Facebook CEO Mark Zuckerberg, after recent incidents in which people have broadcast violent murders and other graphic content on the social service, said the company will increase the size of its staff that reviews flagged content by hiring 3,000 more staff next year.
The exec, in a Facebook post Wednesday, said the company will add the extra staff to its community operations team around the world — in addition to the 4,500 it employs today — to review “the millions of reports we get every week, and improve the process for doing it quickly,” he wrote.
“Over the last few weeks, we’ve seen people hurting themselves and others on Facebook — either live or in video posted later,” Zuckerberg wrote. “If we’re going to build a safe community, we need to respond quickly. We’re working to make these videos easier to report so we can take the right action sooner — whether that’s responding quickly when someone needs help or taking a post down.”
In one of the most disturbing events involving Facebook video recently, a Cleveland man on Easter Sunday (April 16) uploaded a clip showing himself shooting and killing a random 74-year-old man on the street; two days later police found the suspect, Steve Stephens, dead in his car after a multi-state manhunt. And last week, a man in Thailand used Facebook Live to broadcast himself killing his 11-month-old daughter before committing suicide.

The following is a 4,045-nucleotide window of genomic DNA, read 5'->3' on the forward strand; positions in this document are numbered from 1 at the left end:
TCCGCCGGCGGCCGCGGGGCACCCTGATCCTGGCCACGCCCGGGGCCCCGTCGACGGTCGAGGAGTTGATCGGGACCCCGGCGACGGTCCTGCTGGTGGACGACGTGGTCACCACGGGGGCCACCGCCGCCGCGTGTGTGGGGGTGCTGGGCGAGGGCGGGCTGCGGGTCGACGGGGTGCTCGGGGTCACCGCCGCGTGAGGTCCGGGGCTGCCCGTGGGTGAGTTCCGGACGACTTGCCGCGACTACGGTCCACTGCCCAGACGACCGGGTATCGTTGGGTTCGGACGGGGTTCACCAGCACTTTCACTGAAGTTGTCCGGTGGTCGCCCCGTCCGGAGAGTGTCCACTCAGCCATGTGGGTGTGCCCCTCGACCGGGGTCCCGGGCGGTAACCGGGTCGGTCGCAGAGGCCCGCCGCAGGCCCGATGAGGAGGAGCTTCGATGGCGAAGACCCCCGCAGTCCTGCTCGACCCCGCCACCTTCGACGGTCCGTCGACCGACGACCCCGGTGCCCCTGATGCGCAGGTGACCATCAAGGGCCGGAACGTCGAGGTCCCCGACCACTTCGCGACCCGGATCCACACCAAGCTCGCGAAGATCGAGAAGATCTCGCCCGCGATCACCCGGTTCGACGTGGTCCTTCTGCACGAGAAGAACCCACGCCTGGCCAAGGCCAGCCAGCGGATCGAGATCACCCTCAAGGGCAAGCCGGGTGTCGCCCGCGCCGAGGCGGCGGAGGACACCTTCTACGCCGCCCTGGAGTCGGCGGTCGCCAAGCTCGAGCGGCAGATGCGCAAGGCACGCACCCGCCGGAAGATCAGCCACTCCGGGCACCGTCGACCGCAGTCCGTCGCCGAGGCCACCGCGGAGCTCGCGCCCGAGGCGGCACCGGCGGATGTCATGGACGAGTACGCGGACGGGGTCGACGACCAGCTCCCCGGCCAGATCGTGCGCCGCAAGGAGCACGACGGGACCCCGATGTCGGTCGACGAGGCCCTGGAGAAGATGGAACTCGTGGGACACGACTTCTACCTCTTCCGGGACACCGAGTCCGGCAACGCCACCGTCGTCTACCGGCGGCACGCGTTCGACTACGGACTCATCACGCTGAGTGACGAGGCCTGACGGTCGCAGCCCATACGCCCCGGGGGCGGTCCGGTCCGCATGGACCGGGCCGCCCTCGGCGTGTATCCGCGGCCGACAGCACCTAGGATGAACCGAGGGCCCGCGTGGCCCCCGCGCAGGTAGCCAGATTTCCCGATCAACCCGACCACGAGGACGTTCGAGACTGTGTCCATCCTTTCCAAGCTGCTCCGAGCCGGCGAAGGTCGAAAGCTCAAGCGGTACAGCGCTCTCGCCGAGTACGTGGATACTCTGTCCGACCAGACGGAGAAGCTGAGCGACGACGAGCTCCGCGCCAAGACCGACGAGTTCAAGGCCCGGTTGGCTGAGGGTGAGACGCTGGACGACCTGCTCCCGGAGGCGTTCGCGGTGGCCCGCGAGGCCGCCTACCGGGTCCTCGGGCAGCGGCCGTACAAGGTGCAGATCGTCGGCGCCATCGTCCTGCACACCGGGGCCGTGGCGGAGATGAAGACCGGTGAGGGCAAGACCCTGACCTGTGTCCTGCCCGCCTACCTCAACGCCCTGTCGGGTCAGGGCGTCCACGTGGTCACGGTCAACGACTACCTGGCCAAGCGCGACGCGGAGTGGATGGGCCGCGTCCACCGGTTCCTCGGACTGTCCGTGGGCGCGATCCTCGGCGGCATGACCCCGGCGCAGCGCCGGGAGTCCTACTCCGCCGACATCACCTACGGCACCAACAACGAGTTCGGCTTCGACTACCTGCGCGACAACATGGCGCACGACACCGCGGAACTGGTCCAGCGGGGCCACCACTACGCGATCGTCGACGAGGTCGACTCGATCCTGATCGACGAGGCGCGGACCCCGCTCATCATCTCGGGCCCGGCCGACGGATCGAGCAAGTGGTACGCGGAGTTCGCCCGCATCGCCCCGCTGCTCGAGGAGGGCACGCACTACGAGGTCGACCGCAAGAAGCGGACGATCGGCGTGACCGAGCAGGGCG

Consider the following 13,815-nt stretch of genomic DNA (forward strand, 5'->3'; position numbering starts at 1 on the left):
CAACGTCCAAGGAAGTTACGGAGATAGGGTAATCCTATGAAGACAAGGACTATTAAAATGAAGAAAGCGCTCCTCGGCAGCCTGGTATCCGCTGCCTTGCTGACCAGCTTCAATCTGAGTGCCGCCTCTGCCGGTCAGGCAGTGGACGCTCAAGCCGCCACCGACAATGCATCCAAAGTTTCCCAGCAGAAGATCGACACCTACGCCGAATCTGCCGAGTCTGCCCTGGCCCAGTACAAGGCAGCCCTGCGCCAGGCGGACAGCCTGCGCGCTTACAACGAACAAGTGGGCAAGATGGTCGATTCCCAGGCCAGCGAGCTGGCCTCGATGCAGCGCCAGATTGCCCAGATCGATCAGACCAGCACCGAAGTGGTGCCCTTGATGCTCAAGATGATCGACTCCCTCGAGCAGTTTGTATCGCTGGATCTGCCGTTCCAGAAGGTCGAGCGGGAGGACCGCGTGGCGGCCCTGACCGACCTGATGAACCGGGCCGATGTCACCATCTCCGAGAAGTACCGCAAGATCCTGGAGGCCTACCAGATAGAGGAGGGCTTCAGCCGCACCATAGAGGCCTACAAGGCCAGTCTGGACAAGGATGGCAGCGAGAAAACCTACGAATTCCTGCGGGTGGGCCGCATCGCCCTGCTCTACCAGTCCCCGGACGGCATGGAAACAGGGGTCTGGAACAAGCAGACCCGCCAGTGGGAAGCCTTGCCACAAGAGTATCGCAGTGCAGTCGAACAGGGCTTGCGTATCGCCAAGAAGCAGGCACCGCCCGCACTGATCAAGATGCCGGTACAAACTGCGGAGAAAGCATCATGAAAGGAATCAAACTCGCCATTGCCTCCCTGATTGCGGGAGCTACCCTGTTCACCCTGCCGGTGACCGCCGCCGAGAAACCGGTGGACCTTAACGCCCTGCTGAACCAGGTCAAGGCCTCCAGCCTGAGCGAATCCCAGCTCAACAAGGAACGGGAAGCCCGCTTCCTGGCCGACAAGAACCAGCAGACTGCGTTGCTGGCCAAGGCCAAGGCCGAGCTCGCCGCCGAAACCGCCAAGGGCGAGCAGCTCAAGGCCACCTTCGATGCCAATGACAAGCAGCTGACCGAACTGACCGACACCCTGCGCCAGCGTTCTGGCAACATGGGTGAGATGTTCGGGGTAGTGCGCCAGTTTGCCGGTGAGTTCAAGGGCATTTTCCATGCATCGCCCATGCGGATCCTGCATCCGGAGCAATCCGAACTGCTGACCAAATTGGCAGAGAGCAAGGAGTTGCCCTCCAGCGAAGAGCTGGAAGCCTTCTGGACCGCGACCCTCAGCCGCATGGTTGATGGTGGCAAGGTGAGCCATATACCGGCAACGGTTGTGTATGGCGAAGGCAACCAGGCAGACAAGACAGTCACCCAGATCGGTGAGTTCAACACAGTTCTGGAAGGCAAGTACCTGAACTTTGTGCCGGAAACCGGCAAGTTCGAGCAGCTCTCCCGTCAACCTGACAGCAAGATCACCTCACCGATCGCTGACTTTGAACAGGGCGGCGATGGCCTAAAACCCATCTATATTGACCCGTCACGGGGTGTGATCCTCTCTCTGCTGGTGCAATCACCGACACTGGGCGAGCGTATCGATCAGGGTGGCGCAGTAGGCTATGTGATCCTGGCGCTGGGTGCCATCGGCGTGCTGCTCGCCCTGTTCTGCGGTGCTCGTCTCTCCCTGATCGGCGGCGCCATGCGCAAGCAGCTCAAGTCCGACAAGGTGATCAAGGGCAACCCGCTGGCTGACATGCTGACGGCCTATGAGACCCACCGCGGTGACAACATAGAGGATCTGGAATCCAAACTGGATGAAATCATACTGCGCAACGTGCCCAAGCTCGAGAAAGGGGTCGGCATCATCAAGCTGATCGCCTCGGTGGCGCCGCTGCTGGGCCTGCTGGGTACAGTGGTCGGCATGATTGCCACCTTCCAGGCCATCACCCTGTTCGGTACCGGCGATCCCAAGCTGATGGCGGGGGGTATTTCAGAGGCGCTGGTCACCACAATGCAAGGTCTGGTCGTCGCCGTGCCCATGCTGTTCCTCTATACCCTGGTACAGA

After the Cleveland homicide video, Facebook said it was “reviewing our reporting flows” to be sure people can report videos and other material that violates our standards as easily and quickly as possible.
Clearly, the company realized that process improvements and better tools alone weren’t going to be enough, leading to Zuckerberg’s announcement of staffing up to address the problem.
Zuckerberg said that in addition to catching violent acts like murders and suicides, the additional reviewers Facebook plans to hire also will help improve its ability to remove other content the service forbids, including hate speech and child exploitation.
At the same time, Facebook is continuing to build tools to make it simpler to report problems as well as speed up the time it takes for the reviewing teams to determine which posts violate Facebook’s standards, Zuckerberg said. It’s also working to make it easier for Facebook staff to contact law enforcement if someone needs help.
According to Zuckerberg, Facebook last week received a report about a user broadcasting video on the service who was considering suicide and the company was able to contact police in time to prevent him from harming himself. “In other cases, we weren’t so fortunate,” Zuckerberg wrote.